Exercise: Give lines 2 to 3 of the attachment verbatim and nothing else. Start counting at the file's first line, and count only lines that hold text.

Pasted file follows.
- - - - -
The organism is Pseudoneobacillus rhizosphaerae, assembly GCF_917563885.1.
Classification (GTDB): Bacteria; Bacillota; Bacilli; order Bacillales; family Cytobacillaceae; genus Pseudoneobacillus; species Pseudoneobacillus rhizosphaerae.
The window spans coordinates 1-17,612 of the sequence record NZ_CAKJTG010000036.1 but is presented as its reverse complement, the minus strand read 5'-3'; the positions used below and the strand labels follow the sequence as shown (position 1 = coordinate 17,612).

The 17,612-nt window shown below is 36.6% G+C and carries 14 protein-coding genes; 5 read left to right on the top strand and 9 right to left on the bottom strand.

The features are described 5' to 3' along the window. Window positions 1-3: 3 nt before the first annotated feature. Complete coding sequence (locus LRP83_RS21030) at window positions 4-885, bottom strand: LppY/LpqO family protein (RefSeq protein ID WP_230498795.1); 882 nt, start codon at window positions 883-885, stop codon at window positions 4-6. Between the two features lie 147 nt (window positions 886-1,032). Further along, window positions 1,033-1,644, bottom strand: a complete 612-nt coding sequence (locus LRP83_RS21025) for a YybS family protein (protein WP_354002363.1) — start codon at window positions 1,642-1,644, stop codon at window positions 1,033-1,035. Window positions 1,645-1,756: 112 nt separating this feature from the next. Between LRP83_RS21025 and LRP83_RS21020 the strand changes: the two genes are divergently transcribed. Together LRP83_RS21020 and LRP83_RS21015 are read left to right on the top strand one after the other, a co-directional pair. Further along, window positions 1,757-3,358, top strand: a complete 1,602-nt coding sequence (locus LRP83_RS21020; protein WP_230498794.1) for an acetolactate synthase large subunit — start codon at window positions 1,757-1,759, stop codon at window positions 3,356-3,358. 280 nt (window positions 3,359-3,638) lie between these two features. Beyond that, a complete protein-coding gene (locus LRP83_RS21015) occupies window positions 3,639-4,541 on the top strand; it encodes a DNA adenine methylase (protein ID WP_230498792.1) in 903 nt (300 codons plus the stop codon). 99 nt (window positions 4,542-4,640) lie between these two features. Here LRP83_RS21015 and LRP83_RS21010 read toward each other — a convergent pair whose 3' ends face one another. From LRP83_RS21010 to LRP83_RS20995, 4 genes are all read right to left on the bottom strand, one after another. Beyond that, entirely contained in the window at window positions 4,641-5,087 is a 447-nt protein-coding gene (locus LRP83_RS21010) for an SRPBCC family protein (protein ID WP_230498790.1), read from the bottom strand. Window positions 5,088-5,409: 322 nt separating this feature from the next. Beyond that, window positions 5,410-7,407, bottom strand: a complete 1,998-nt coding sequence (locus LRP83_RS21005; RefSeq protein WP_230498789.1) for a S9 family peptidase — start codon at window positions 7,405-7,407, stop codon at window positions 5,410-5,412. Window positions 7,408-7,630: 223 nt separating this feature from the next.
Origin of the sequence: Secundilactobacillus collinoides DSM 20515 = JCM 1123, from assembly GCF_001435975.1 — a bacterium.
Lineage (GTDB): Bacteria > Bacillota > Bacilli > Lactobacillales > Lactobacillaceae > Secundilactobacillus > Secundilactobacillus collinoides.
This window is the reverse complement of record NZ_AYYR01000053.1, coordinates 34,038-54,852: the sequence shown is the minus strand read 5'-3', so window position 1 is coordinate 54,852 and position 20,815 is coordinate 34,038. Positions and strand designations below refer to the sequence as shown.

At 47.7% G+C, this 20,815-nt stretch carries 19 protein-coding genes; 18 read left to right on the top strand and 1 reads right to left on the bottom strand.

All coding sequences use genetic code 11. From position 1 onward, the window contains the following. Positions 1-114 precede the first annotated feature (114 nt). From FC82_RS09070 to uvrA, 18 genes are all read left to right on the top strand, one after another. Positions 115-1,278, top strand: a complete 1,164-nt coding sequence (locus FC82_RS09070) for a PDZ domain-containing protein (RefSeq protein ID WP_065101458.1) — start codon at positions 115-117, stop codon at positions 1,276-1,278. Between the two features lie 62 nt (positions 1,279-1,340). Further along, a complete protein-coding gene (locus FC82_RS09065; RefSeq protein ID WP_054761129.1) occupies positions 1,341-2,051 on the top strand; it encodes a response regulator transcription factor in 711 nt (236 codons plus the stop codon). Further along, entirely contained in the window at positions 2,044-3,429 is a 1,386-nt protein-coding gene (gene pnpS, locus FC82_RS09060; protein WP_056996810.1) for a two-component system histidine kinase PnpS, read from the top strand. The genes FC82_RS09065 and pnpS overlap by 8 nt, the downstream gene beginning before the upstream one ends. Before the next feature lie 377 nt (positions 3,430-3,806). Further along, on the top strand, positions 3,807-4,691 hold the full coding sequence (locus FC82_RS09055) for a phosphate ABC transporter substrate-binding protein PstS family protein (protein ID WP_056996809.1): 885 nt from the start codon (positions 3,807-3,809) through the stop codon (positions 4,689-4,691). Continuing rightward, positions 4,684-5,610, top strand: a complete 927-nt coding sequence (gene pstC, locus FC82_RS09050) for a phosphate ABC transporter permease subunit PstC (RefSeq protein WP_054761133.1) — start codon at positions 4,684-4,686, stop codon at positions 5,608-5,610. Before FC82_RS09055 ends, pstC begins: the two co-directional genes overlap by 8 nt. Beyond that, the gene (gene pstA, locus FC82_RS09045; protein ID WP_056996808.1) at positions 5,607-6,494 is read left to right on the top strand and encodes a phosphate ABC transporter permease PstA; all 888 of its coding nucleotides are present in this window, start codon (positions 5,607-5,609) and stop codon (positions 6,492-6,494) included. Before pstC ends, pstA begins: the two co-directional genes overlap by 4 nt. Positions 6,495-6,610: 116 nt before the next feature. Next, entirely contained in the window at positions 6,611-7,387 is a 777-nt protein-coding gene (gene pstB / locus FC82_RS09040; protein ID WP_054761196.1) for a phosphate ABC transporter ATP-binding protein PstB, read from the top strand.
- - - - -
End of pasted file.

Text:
Classification (GTDB): Bacteria; Bacillota; Bacilli; order Bacillales; family Cytobacillaceae; genus Pseudoneobacillus; species Pseudoneobacillus rhizosphaerae.
The window spans coordinates 1-17,612 of the sequence record NZ_CAKJTG010000036.1 but is presented as its reverse complement, the minus strand read 5'-3'; the positions used below and the strand labels follow the sequence as shown (position 1 = coordinate 17,612).